Monday, August 8, 2016

Fly High on Trend Winds

Trade winds influence how fast a jetliner can fly east-to-west. Trend winds influence how high a retailer can fly up in profitability. For as long as the trend is driving sales consistently, the retailer can hold on as effortlessly as a kid would hold onto a kite flying in a consistent breeze.
     However, when the breeze dies or switches direction, the kite can promptly come crashing down. Monitor trends. Sometimes you can predict with high accuracy when the changes are about to happen. A classic example is the nature of American fashion trends in the 1940s. In recent years, researchers at Florida State University and Texas State University systematically evaluated the effects of War Advertising Council posters issued during World War II that urged women to make the best use of limited resources without yielding their individuality. The resulting trends included slimmer profiles and shorter hemlines in clothing in order to conserve fabric and more durable textiles in order to prolong the life of garments.
     Predictably, when WWII ended, these trends moved around.
     Spotting trends within trends improves your retail profits. In 2012, fashion clothing and shoe sizes began trending larger while fashion accessories were trending smaller. Large handbags—15 to 18 inches tall or wide—were highly popular before the Great Recession, but during the recovery accounted for only about 26% of dollar sales. Pulling ahead were midsize handbags—at least 12, but less than 15 inches tall or wide—which accounted for 43% of dollar sales. This during the same period that car companies were positioning pedals farther apart for bigger and wider feet and toilet seats were getting larger to accommodate expansion in other areas.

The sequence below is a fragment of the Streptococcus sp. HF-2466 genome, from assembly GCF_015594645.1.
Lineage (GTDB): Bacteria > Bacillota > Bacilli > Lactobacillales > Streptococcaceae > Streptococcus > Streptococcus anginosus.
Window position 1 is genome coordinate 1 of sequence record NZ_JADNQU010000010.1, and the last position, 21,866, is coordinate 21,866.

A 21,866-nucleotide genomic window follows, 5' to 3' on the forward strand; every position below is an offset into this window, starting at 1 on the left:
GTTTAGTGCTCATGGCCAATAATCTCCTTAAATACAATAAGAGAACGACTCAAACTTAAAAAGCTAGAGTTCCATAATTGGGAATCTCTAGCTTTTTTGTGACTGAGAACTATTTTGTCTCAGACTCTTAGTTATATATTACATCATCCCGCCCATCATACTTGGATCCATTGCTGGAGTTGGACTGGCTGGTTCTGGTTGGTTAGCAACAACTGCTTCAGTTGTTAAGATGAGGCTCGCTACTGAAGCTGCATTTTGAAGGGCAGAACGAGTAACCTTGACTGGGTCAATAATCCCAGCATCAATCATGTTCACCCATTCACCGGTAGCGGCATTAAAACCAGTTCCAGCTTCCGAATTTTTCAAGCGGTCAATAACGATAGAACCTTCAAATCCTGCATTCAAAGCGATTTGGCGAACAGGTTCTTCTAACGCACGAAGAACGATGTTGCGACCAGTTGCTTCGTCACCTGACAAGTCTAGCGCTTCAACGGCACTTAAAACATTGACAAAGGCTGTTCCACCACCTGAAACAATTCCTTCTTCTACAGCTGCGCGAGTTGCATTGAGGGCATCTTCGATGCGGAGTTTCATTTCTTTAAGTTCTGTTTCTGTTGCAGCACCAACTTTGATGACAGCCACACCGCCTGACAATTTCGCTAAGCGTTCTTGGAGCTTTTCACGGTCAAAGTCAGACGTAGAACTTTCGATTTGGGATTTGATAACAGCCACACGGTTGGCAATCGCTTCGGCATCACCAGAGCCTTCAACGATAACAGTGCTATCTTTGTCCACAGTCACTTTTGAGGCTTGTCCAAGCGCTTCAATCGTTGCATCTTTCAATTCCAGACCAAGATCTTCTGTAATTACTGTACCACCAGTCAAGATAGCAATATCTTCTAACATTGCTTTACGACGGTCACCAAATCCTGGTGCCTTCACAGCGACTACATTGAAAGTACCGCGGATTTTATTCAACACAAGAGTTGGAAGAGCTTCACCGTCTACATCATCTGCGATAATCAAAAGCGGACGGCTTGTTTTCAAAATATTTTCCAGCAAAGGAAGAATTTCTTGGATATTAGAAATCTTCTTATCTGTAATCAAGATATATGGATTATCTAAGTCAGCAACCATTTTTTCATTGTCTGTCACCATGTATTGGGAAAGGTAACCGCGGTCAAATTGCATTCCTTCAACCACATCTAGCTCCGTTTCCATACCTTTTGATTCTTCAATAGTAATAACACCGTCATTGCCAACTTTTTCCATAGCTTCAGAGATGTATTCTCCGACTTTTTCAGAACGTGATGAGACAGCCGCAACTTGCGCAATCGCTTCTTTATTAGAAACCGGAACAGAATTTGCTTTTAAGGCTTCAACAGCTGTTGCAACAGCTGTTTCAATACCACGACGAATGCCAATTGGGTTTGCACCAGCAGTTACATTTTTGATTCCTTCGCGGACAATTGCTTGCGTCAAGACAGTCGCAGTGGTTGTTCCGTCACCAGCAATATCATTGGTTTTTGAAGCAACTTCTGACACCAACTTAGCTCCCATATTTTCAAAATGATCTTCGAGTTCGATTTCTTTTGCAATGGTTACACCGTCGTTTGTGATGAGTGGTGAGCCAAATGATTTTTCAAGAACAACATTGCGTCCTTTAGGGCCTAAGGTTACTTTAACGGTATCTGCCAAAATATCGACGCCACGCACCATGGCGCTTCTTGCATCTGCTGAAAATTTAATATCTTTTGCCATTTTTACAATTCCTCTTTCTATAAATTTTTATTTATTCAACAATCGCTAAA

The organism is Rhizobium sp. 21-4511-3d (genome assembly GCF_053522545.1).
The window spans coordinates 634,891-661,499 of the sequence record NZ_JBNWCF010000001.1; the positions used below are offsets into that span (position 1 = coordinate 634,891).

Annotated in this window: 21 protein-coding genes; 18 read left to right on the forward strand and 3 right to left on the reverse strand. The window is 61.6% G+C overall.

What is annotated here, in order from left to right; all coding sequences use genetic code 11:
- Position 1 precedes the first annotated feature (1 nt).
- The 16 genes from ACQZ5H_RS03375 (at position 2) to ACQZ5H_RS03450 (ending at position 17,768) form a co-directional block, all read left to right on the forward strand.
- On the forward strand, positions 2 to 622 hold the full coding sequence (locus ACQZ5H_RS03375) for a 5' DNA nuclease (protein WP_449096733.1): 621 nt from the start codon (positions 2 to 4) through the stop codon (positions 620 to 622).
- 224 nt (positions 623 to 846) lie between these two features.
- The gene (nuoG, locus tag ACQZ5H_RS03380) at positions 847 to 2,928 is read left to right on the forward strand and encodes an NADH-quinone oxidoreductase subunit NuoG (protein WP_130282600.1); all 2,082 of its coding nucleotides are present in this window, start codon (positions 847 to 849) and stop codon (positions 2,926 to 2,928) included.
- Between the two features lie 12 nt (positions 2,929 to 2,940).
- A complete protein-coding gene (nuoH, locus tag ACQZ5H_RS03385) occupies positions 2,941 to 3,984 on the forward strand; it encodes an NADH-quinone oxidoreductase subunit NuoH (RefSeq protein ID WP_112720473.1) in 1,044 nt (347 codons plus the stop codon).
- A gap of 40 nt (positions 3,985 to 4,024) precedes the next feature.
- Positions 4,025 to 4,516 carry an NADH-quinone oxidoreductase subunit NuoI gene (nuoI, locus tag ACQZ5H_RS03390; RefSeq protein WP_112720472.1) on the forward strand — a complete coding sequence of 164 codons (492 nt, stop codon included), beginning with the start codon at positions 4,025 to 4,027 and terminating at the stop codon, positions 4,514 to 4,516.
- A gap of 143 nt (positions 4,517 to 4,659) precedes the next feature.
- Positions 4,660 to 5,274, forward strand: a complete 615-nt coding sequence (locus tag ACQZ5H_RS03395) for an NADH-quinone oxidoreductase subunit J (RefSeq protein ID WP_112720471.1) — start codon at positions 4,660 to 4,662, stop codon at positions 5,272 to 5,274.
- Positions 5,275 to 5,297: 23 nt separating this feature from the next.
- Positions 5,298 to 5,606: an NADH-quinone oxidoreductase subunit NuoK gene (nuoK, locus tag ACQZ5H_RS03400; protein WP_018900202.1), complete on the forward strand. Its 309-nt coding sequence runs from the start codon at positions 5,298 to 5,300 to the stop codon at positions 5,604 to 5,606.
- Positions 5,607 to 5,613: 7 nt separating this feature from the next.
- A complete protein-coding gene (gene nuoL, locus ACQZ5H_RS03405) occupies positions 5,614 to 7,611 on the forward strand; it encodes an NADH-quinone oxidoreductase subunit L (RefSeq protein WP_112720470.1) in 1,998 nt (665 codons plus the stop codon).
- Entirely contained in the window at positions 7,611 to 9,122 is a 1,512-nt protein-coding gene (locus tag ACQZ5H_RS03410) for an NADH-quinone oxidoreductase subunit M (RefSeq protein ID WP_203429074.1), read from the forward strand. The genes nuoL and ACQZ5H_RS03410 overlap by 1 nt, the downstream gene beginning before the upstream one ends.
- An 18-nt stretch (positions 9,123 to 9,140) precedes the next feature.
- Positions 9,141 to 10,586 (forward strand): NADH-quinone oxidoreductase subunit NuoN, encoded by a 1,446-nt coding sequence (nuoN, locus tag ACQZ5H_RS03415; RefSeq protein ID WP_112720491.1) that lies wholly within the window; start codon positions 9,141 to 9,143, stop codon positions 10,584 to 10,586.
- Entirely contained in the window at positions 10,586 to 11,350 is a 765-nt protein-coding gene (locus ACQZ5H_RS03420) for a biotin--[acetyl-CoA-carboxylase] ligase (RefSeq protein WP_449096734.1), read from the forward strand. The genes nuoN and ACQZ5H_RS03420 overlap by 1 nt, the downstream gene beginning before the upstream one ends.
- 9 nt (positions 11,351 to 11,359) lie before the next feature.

Understanding the shopper psychology rationale for trends within trends or the relationships between associated trends gives a bonus lift. Researchers at Cornell University, State University of New York-Binghamton, and State University of New York-Buffalo noticed that people were getting heavier and they were using credit cards more often to pay for food. Sure enough, there was a relationship. The researchers studied the shopping behavior of 1,000 households over a period of six months. They found that shopping carts had a larger proportion of fattening food items when shoppers were using credit or debit cards rather than paying by cash.
     It may have been that the pain of paying by cash led to shoppers exerting more self-control when conducting their food purchases.

For your profitability: Sell Well: What Really Moves Your Shoppers

Click below for more: 
Accessorize for the Downsize
Gain Weighty Profits with Larger Sizes
Ease Customer Pain About Item Prices
Horse Around with Healthy Selecting

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